Socializing Security examines the early movement for worker-security legislation in the United States. It focuses on a group of academic economists who became leading proponents of social insurance and protective labor legislation during the first decades of the twentieth century. These economists--including John R. Commons and Richard T. Ely--founded the American Association for Labor Legislation (AALL). As intellectuals and political activists, they theorized about the social efficiency of security legislation, proposed policies, and drafted model bills. They campaigned vigorously for industrial safety laws, workers' compensation, unemployment insurance, and compulsory health insurance.
The AALL reformers were successful in some of their legislative campaigns, but failed in two of their most important ones, those for unemployment insurance and health insurance. In examining the obstacles that the reformers faced, David Moss highlights a variety of political and institutional constraints, including the constitutional doctrine of federalism and gender-biased judicial decisions.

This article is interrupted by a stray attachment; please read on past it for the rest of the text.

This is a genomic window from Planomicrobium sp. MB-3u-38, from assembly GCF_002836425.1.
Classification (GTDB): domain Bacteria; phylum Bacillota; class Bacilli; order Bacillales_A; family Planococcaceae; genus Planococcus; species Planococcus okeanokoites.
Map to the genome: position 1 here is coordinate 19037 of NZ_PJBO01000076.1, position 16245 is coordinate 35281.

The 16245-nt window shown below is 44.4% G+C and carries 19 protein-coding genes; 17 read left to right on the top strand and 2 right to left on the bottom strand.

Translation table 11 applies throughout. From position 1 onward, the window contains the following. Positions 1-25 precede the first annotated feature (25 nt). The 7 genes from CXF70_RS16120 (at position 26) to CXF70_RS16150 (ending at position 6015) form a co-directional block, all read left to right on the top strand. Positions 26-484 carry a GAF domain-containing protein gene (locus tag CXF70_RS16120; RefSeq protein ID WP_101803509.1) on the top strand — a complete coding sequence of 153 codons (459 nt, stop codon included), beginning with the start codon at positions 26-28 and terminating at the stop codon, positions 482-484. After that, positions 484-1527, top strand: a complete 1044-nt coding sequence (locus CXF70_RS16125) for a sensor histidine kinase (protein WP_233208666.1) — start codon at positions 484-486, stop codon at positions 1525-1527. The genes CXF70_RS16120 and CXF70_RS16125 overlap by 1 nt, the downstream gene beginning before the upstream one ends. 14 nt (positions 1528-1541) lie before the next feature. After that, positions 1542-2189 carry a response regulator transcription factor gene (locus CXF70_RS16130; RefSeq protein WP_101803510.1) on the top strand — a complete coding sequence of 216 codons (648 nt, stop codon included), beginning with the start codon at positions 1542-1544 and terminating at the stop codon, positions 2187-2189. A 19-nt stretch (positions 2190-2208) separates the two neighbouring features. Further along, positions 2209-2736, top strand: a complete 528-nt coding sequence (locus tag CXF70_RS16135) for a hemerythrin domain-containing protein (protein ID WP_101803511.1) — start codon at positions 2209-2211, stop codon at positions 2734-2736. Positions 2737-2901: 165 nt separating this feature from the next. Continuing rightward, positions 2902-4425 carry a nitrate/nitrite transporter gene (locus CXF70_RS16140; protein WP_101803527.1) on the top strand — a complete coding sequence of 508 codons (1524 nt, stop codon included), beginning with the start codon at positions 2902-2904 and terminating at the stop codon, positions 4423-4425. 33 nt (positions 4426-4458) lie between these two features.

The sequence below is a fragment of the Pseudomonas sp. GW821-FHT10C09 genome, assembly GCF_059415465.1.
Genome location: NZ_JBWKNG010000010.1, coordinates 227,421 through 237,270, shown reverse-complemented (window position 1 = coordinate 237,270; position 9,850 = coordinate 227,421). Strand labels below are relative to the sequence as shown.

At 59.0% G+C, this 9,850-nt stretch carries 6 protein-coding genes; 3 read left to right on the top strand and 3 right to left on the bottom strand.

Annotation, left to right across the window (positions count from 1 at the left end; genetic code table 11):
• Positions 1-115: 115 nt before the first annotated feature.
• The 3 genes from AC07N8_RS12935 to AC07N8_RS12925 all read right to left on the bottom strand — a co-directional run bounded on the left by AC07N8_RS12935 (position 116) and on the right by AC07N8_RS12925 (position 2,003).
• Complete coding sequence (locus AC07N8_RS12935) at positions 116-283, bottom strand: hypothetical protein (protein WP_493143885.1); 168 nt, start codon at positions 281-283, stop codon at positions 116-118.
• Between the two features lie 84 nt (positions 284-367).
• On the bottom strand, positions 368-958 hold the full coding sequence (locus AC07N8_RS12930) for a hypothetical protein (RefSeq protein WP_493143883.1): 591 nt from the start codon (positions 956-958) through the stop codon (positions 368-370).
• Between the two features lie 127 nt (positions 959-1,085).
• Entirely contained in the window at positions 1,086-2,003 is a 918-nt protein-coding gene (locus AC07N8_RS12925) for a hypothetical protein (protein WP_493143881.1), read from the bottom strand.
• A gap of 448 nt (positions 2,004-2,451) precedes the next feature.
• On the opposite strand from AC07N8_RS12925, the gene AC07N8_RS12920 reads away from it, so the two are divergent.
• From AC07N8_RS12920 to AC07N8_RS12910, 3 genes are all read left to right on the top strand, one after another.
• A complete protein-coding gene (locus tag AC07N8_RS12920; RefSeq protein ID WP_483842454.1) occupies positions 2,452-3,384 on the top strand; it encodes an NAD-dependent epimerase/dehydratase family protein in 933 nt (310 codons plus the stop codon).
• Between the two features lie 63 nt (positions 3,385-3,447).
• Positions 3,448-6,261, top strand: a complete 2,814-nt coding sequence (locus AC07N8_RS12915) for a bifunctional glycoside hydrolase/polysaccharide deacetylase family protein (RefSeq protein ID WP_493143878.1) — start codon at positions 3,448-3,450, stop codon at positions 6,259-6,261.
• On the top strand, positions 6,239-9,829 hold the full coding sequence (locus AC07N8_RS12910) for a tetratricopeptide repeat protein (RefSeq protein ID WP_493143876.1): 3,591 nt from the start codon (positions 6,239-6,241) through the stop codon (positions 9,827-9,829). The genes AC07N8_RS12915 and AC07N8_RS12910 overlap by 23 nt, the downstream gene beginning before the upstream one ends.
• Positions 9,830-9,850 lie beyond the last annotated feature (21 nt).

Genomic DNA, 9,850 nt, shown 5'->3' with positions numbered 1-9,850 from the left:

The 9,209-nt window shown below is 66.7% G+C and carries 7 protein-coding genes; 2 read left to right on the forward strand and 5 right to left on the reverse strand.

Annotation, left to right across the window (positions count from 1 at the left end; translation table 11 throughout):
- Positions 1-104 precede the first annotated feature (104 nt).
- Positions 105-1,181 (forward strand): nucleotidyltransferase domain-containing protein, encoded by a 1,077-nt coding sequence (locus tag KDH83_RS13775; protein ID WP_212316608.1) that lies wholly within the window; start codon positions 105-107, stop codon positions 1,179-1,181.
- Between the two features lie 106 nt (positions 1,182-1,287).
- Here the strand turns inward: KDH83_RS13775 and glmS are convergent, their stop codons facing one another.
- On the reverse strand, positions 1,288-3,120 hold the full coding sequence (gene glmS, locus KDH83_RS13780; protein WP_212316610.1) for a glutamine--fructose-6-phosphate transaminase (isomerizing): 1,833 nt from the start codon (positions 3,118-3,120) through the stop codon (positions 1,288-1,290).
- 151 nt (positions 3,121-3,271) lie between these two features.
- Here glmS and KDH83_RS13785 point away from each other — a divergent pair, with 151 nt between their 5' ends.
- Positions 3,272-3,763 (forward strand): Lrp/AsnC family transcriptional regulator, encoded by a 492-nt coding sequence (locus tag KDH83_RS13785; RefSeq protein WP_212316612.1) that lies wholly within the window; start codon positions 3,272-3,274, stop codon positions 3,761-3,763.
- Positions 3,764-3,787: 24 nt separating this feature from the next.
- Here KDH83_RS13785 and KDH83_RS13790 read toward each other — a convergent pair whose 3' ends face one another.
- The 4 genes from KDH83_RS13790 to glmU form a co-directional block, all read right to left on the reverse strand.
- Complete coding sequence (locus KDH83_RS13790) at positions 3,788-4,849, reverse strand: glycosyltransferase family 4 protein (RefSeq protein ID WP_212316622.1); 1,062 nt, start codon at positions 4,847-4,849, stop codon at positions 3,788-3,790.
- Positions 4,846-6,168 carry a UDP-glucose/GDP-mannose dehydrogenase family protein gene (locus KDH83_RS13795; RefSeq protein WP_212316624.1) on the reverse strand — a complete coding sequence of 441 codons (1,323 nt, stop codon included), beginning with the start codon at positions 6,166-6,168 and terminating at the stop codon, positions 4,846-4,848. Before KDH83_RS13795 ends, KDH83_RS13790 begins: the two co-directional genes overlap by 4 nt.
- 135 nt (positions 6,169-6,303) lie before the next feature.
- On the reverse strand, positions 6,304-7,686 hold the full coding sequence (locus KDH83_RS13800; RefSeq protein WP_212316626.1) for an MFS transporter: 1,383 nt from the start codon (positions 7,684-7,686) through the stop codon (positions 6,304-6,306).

The goal of the AALL reformers, Moss demonstrates, was not to relieve the poor, but rather to prevent workers and their families from falling into poverty as a result of accidents or illness. In favoring security over relief, economists in the progressive era defined and confirmed what has remained, for some eighty years, one of the essential values of American social policy. In concluding, Moss suggests that new policies may now be necessary in an economy in which falling wages and fewer jobs, rather than industrial hazards, are increasingly to blame for the precarious situation of the American worker.